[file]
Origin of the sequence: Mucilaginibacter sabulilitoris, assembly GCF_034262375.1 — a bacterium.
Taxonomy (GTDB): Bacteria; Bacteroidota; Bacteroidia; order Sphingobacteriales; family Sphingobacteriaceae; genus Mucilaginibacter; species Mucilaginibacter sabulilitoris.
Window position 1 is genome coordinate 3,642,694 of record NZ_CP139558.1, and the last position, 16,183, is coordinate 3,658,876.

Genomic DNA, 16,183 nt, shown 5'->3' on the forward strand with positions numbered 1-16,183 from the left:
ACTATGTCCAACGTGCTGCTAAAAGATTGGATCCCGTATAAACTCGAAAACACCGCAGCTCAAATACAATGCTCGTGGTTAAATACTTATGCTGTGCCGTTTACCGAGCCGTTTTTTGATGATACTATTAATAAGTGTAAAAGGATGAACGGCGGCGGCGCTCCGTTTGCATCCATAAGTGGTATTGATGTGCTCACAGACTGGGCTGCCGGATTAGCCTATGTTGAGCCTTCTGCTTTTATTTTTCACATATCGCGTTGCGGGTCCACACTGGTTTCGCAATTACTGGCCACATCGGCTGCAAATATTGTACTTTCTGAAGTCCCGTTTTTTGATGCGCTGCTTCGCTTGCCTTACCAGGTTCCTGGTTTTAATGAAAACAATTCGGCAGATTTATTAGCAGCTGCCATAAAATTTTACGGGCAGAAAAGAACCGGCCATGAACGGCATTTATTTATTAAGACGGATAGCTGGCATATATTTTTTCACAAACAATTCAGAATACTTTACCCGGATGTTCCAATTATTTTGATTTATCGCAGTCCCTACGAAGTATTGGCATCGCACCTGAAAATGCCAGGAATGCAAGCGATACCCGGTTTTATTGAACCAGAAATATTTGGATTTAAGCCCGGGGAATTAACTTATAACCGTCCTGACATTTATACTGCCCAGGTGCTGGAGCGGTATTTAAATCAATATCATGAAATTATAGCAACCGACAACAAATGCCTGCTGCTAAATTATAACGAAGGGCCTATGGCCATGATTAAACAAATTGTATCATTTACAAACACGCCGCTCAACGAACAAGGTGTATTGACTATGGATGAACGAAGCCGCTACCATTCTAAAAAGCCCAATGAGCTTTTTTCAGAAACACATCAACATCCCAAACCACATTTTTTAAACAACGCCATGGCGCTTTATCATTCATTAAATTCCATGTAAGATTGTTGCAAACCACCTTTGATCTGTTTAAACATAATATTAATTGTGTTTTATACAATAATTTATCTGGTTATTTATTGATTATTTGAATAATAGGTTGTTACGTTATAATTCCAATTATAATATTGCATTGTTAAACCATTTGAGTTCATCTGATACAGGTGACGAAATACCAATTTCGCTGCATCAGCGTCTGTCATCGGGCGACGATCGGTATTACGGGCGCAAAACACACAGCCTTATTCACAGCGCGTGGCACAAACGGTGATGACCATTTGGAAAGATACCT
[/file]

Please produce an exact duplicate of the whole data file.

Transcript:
Origin of the sequence: Mucilaginibacter sabulilitoris, assembly GCF_034262375.1 — a bacterium.
Taxonomy (GTDB): Bacteria; Bacteroidota; Bacteroidia; order Sphingobacteriales; family Sphingobacteriaceae; genus Mucilaginibacter; species Mucilaginibacter sabulilitoris.
Window position 1 is genome coordinate 3,642,694 of record NZ_CP139558.1, and the last position, 16,183, is coordinate 3,658,876.

Genomic DNA, 16,183 nt, shown 5'->3' on the forward strand with positions numbered 1-16,183 from the left:
ACTATGTCCAACGTGCTGCTAAAAGATTGGATCCCGTATAAACTCGAAAACACCGCAGCTCAAATACAATGCTCGTGGTTAAATACTTATGCTGTGCCGTTTACCGAGCCGTTTTTTGATGATACTATTAATAAGTGTAAAAGGATGAACGGCGGCGGCGCTCCGTTTGCATCCATAAGTGGTATTGATGTGCTCACAGACTGGGCTGCCGGATTAGCCTATGTTGAGCCTTCTGCTTTTATTTTTCACATATCGCGTTGCGGGTCCACACTGGTTTCGCAATTACTGGCCACATCGGCTGCAAATATTGTACTTTCTGAAGTCCCGTTTTTTGATGCGCTGCTTCGCTTGCCTTACCAGGTTCCTGGTTTTAATGAAAACAATTCGGCAGATTTATTAGCAGCTGCCATAAAATTTTACGGGCAGAAAAGAACCGGCCATGAACGGCATTTATTTATTAAGACGGATAGCTGGCATATATTTTTTCACAAACAATTCAGAATACTTTACCCGGATGTTCCAATTATTTTGATTTATCGCAGTCCCTACGAAGTATTGGCATCGCACCTGAAAATGCCAGGAATGCAAGCGATACCCGGTTTTATTGAACCAGAAATATTTGGATTTAAGCCCGGGGAATTAACTTATAACCGTCCTGACATTTATACTGCCCAGGTGCTGGAGCGGTATTTAAATCAATATCATGAAATTATAGCAACCGACAACAAATGCCTGCTGCTAAATTATAACGAAGGGCCTATGGCCATGATTAAACAAATTGTATCATTTACAAACACGCCGCTCAACGAACAAGGTGTATTGACTATGGATGAACGAAGCCGCTACCATTCTAAAAAGCCCAATGAGCTTTTTTCAGAAACACATCAACATCCCAAACCACATTTTTTAAACAACGCCATGGCGCTTTATCATTCATTAAATTCCATGTAAGATTGTTGCAAACCACCTTTGATCTGTTTAAACATAATATTAATTGTGTTTTATACAATAATTTATCTGGTTATTTATTGATTATTTGAATAATAGGTTGTTACGTTATAATTCCAATTATAATATTGCATTGTTAAACCATTTGAGTTCATCTGATACAGGTGACGAAATACCAATTTCGCTGCATCAGCGTCTGTCATCGGGCGACGATCGGTATTACGGGCGCAAAACACACAGCCTTATTCACAGCGCGTGGCACAAACGGTGATGACCATTTGGAAAGATACCT